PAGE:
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Stocks and shares, partially fulfilling the functions of money



As we have already elucidated, in order to consider any product as money, it is necessary to prove that it fulfils the functions of money.

Securities, depending on their type, can, in suitable conditions, fulfil all the functions of money to some degree (fig. 22):

  • there exists a widespread practice of mortgaging securities (principally corporate shares) as a guarantee when taking a loan. Thus, mortgaged securities fulfil the function of money, serving as a measure of value. Moreover, market estimates of corporate shares reflect the value of the company;
  • during mega deals, involving acquisitions of companies in the USA, transactions are usually carried out with the shares of the companyabsorber (parent company), which serve as the means of payment.174
    Equally, company shares, estimated on the market, sometimes fulfil the function of circulation during the resolution of disputes. For example, on the 10th of August 2004, the company Yahoo! agreed to drop its patent lawsuit against Google, in exchange for 2.7 million shares in the latter175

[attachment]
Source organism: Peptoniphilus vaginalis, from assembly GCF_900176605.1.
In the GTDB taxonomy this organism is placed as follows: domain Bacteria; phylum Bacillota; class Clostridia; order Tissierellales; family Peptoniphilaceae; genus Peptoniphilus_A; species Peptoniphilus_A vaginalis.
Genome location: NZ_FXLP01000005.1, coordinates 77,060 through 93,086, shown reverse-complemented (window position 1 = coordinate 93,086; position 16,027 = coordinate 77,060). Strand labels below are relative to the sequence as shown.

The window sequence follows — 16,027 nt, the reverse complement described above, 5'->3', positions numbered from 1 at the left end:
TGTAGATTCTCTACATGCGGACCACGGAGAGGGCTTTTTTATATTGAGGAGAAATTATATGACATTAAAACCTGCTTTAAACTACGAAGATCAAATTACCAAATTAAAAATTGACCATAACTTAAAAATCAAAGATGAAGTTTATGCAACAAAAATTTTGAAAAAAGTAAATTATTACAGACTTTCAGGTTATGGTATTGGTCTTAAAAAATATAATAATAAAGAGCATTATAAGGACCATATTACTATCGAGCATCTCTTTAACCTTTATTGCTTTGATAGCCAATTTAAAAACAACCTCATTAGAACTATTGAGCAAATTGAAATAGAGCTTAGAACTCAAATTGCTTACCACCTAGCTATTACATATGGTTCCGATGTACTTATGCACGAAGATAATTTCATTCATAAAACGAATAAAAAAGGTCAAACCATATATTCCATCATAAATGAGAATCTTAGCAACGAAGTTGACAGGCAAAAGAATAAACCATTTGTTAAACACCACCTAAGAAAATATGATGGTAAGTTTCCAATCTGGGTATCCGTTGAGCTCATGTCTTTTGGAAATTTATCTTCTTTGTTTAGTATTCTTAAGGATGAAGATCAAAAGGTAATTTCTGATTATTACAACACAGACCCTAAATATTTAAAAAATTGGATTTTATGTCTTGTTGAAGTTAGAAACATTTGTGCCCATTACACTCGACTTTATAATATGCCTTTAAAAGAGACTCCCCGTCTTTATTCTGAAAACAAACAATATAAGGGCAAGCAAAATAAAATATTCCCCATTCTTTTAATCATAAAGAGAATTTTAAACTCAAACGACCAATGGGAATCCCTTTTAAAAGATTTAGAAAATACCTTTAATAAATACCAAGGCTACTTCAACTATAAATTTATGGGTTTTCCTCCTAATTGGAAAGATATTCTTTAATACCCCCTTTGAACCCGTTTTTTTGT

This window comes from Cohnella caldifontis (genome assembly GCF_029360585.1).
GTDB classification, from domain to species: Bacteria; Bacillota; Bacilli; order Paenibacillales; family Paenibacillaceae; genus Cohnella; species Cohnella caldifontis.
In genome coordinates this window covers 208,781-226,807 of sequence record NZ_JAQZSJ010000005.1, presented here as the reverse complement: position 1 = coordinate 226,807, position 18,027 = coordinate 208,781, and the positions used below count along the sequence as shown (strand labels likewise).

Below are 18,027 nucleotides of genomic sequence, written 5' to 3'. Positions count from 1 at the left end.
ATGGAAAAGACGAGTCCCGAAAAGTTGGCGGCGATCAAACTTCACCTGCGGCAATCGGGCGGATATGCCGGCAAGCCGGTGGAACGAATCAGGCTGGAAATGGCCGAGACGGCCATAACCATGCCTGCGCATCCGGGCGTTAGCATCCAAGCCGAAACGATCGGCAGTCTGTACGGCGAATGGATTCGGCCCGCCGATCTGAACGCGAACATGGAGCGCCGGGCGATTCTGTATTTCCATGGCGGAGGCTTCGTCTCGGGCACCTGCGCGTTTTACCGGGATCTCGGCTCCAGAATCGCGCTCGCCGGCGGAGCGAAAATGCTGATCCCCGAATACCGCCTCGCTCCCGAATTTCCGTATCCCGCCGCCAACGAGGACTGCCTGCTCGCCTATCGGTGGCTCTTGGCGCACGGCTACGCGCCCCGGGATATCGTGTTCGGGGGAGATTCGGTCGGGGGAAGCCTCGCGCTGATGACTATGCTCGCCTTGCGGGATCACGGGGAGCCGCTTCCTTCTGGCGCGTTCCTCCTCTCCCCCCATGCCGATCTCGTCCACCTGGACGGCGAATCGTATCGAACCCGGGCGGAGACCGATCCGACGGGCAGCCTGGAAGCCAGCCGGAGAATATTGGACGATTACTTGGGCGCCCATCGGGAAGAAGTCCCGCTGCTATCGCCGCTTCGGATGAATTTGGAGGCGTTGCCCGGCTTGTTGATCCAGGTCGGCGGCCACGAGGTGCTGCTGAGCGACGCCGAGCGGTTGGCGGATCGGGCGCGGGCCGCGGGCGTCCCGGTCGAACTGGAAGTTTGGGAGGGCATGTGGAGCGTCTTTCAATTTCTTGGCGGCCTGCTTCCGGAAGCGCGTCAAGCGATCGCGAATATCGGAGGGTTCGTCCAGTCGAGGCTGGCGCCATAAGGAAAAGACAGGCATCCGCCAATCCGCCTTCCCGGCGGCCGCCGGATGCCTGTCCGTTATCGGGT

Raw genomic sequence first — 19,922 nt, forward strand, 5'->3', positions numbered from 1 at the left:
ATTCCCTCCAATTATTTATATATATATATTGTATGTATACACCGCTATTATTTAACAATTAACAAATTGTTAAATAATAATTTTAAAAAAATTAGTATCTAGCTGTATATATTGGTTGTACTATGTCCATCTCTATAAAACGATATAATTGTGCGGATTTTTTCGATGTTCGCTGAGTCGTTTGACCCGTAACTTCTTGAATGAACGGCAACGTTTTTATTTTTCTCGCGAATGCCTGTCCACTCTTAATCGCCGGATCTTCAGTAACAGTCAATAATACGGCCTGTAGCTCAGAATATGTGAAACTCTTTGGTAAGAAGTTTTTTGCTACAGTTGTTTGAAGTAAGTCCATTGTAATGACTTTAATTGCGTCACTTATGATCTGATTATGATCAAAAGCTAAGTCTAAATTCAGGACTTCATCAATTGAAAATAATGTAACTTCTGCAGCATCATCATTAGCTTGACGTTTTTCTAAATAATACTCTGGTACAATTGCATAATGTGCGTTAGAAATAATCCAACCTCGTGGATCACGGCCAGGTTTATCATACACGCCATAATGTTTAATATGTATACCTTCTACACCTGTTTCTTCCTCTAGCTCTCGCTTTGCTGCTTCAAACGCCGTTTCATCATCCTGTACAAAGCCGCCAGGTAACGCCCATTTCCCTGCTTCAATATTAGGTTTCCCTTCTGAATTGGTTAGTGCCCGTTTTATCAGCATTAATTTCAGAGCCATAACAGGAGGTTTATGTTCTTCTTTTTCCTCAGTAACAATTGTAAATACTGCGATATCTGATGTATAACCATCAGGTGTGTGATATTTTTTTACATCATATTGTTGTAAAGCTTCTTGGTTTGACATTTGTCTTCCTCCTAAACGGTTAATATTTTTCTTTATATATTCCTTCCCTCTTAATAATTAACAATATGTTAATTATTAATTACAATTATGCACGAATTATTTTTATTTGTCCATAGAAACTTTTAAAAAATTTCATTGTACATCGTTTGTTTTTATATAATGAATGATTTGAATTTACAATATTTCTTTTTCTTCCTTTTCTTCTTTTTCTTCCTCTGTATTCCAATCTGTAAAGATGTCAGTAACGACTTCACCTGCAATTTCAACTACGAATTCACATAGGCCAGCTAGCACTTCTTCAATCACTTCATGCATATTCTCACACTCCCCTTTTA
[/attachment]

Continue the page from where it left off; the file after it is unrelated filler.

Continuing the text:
• the intended purpose of such a security as a bank cheque is exactly one of the functions of money: to serve as a means of payment;
  • the direct intended purpose of deposit certificates is to serve a means of accumulation;
  • a bill/promissory note can fulfil the function of a means of payment (if the issuer issues it together with a payment of some monetary sum at the time of a deal of one kind or another), the function of a means of saving/accumulation owing to a discount and the function of a means of circulation. Well-known issuers, such as the company Gazprom, fulfill the last function.

Let us consider a concrete example: cheques.

According to Article 877 of the Civil Code of the Russian Federation a cheque is recognised as a security, containing an unconditional instruction by the cheque-giver to the bank, to make a payment of the sum specified on the cheque to the cheque-bearer.

From the point of view of legislation, transactions made by cheque are just as common as transactions made by payment order. It is obvious that cheques fulfil the function of a means of payment and a means of circulation. Their measure of worth is reflected by the sum inscribed on the cheque. However, the function of saving/accumulation is essentially reduced in a cheque, insofar as it is valid for a relatively short period of time. Although, one must acknowledge that 2030-year old banknotes also become invalid in a number of countries.

The following example is Minfin bonds, known in Russia as OGVVZ (Obligations of the State Inner Currency Loan).

It is obvious that they fulfil the function of a means of payment, although not in a very wide sector. The main ideologue, which attaches the payment function to OGVVZ, was and remains the Russian Ministry of Finance (Minfin), which offers the possibility to use Minfin bonds for clearing a debt, buying debts of foreign governments, carrying out mutual tax-related settlements and regulating/classifying payments.